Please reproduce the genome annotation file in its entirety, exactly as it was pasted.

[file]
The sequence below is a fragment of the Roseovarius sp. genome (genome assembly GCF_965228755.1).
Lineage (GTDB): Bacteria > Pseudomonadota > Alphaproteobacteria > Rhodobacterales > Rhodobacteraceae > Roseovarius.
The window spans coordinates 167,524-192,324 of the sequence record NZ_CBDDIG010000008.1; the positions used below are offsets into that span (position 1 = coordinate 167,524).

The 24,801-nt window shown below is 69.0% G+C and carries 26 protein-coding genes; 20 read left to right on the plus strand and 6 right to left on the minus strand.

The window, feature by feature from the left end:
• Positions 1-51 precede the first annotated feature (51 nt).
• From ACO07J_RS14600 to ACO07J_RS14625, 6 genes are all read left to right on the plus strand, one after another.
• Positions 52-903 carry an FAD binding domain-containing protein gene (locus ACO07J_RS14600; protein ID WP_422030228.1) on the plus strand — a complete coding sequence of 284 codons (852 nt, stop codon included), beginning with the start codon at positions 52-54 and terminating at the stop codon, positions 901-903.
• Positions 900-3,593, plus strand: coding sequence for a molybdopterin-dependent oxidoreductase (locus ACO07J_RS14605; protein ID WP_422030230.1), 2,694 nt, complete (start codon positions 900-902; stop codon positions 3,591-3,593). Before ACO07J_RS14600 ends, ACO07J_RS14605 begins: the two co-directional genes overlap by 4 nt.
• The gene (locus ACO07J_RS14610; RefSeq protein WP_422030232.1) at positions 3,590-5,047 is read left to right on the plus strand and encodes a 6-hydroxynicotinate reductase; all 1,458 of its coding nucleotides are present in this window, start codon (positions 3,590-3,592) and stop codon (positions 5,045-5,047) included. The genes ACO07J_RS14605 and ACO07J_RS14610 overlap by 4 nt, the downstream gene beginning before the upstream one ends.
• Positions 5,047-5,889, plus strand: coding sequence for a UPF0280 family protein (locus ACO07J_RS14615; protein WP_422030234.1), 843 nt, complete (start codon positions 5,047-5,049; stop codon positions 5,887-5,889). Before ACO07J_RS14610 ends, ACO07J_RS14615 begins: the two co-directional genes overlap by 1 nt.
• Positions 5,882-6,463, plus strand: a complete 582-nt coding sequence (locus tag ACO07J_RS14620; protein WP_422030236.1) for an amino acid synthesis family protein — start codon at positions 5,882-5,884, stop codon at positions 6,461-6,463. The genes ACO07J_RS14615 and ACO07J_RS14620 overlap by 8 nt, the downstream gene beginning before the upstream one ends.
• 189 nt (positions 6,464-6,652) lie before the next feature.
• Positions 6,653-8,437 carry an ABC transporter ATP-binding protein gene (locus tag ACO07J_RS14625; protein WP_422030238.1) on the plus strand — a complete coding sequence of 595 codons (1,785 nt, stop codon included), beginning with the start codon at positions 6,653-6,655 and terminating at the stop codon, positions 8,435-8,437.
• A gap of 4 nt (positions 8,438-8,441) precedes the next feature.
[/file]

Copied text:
The sequence below is a fragment of the Roseovarius sp. genome (genome assembly GCF_965228755.1).
Lineage (GTDB): Bacteria > Pseudomonadota > Alphaproteobacteria > Rhodobacterales > Rhodobacteraceae > Roseovarius.
The window spans coordinates 167,524-192,324 of the sequence record NZ_CBDDIG010000008.1; the positions used below are offsets into that span (position 1 = coordinate 167,524).

The 24,801-nt window shown below is 69.0% G+C and carries 26 protein-coding genes; 20 read left to right on the plus strand and 6 right to left on the minus strand.

The window, feature by feature from the left end:
• Positions 1-51 precede the first annotated feature (51 nt).
• From ACO07J_RS14600 to ACO07J_RS14625, 6 genes are all read left to right on the plus strand, one after another.
• Positions 52-903 carry an FAD binding domain-containing protein gene (locus ACO07J_RS14600; protein ID WP_422030228.1) on the plus strand — a complete coding sequence of 284 codons (852 nt, stop codon included), beginning with the start codon at positions 52-54 and terminating at the stop codon, positions 901-903.
• Positions 900-3,593, plus strand: coding sequence for a molybdopterin-dependent oxidoreductase (locus ACO07J_RS14605; protein ID WP_422030230.1), 2,694 nt, complete (start codon positions 900-902; stop codon positions 3,591-3,593). Before ACO07J_RS14600 ends, ACO07J_RS14605 begins: the two co-directional genes overlap by 4 nt.
• The gene (locus ACO07J_RS14610; RefSeq protein WP_422030232.1) at positions 3,590-5,047 is read left to right on the plus strand and encodes a 6-hydroxynicotinate reductase; all 1,458 of its coding nucleotides are present in this window, start codon (positions 3,590-3,592) and stop codon (positions 5,045-5,047) included. The genes ACO07J_RS14605 and ACO07J_RS14610 overlap by 4 nt, the downstream gene beginning before the upstream one ends.
• Positions 5,047-5,889, plus strand: coding sequence for a UPF0280 family protein (locus ACO07J_RS14615; protein WP_422030234.1), 843 nt, complete (start codon positions 5,047-5,049; stop codon positions 5,887-5,889). Before ACO07J_RS14610 ends, ACO07J_RS14615 begins: the two co-directional genes overlap by 1 nt.
• Positions 5,882-6,463, plus strand: a complete 582-nt coding sequence (locus tag ACO07J_RS14620; protein WP_422030236.1) for an amino acid synthesis family protein — start codon at positions 5,882-5,884, stop codon at positions 6,461-6,463. The genes ACO07J_RS14615 and ACO07J_RS14620 overlap by 8 nt, the downstream gene beginning before the upstream one ends.
• 189 nt (positions 6,464-6,652) lie before the next feature.
• Positions 6,653-8,437 carry an ABC transporter ATP-binding protein gene (locus tag ACO07J_RS14625; protein WP_422030238.1) on the plus strand — a complete coding sequence of 595 codons (1,785 nt, stop codon included), beginning with the start codon at positions 6,653-6,655 and terminating at the stop codon, positions 8,435-8,437.
• A gap of 4 nt (positions 8,438-8,441) precedes the next feature.